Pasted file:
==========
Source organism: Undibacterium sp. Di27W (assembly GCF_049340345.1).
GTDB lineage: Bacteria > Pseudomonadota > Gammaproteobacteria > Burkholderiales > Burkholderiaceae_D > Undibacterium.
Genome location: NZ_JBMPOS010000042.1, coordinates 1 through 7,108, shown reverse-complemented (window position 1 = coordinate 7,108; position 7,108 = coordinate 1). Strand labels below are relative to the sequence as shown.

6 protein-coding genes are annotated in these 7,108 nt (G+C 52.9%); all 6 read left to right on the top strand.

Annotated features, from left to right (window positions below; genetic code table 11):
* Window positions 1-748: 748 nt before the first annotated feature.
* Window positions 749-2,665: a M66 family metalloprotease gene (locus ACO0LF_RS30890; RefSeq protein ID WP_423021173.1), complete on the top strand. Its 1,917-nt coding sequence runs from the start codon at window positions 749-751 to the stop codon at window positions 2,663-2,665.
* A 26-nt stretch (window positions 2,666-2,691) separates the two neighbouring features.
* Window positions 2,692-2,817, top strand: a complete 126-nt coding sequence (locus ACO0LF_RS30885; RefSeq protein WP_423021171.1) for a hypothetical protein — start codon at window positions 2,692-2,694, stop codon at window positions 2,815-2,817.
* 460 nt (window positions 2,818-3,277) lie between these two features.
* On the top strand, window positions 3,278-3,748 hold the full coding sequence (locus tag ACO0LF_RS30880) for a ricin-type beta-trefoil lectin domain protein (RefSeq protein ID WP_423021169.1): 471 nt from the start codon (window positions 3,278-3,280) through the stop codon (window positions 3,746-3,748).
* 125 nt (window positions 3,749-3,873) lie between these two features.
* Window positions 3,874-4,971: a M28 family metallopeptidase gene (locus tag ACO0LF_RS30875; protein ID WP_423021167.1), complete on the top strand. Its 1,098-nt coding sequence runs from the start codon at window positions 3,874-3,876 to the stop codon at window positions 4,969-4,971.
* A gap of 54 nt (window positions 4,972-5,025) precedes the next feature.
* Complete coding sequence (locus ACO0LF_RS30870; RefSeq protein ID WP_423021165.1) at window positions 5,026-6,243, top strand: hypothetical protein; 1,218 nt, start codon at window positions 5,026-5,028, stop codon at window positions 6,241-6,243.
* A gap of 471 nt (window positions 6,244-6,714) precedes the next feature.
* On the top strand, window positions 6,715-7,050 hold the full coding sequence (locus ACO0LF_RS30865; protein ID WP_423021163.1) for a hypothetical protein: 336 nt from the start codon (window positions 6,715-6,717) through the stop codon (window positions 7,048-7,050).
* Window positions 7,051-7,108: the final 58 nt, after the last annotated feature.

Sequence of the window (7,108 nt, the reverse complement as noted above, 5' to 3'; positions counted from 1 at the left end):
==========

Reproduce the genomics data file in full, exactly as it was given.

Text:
Source organism: Undibacterium sp. Di27W (assembly GCF_049340345.1).
GTDB lineage: Bacteria > Pseudomonadota > Gammaproteobacteria > Burkholderiales > Burkholderiaceae_D > Undibacterium.
Genome location: NZ_JBMPOS010000042.1, coordinates 1 through 7,108, shown reverse-complemented (window position 1 = coordinate 7,108; position 7,108 = coordinate 1). Strand labels below are relative to the sequence as shown.

6 protein-coding genes are annotated in these 7,108 nt (G+C 52.9%); all 6 read left to right on the top strand.

Annotated features, from left to right (window positions below; genetic code table 11):
* Window positions 1-748: 748 nt before the first annotated feature.
* Window positions 749-2,665: a M66 family metalloprotease gene (locus ACO0LF_RS30890; RefSeq protein ID WP_423021173.1), complete on the top strand. Its 1,917-nt coding sequence runs from the start codon at window positions 749-751 to the stop codon at window positions 2,663-2,665.
* A 26-nt stretch (window positions 2,666-2,691) separates the two neighbouring features.
* Window positions 2,692-2,817, top strand: a complete 126-nt coding sequence (locus ACO0LF_RS30885; RefSeq protein WP_423021171.1) for a hypothetical protein — start codon at window positions 2,692-2,694, stop codon at window positions 2,815-2,817.
* 460 nt (window positions 2,818-3,277) lie between these two features.
* On the top strand, window positions 3,278-3,748 hold the full coding sequence (locus tag ACO0LF_RS30880) for a ricin-type beta-trefoil lectin domain protein (RefSeq protein ID WP_423021169.1): 471 nt from the start codon (window positions 3,278-3,280) through the stop codon (window positions 3,746-3,748).
* 125 nt (window positions 3,749-3,873) lie between these two features.
* Window positions 3,874-4,971: a M28 family metallopeptidase gene (locus tag ACO0LF_RS30875; protein ID WP_423021167.1), complete on the top strand. Its 1,098-nt coding sequence runs from the start codon at window positions 3,874-3,876 to the stop codon at window positions 4,969-4,971.
* A gap of 54 nt (window positions 4,972-5,025) precedes the next feature.
* Complete coding sequence (locus ACO0LF_RS30870; RefSeq protein ID WP_423021165.1) at window positions 5,026-6,243, top strand: hypothetical protein; 1,218 nt, start codon at window positions 5,026-5,028, stop codon at window positions 6,241-6,243.
* A gap of 471 nt (window positions 6,244-6,714) precedes the next feature.
* On the top strand, window positions 6,715-7,050 hold the full coding sequence (locus ACO0LF_RS30865; protein ID WP_423021163.1) for a hypothetical protein: 336 nt from the start codon (window positions 6,715-6,717) through the stop codon (window positions 7,048-7,050).
* Window positions 7,051-7,108: the final 58 nt, after the last annotated feature.

Sequence of the window (7,108 nt, the reverse complement as noted above, 5' to 3'; positions counted from 1 at the left end):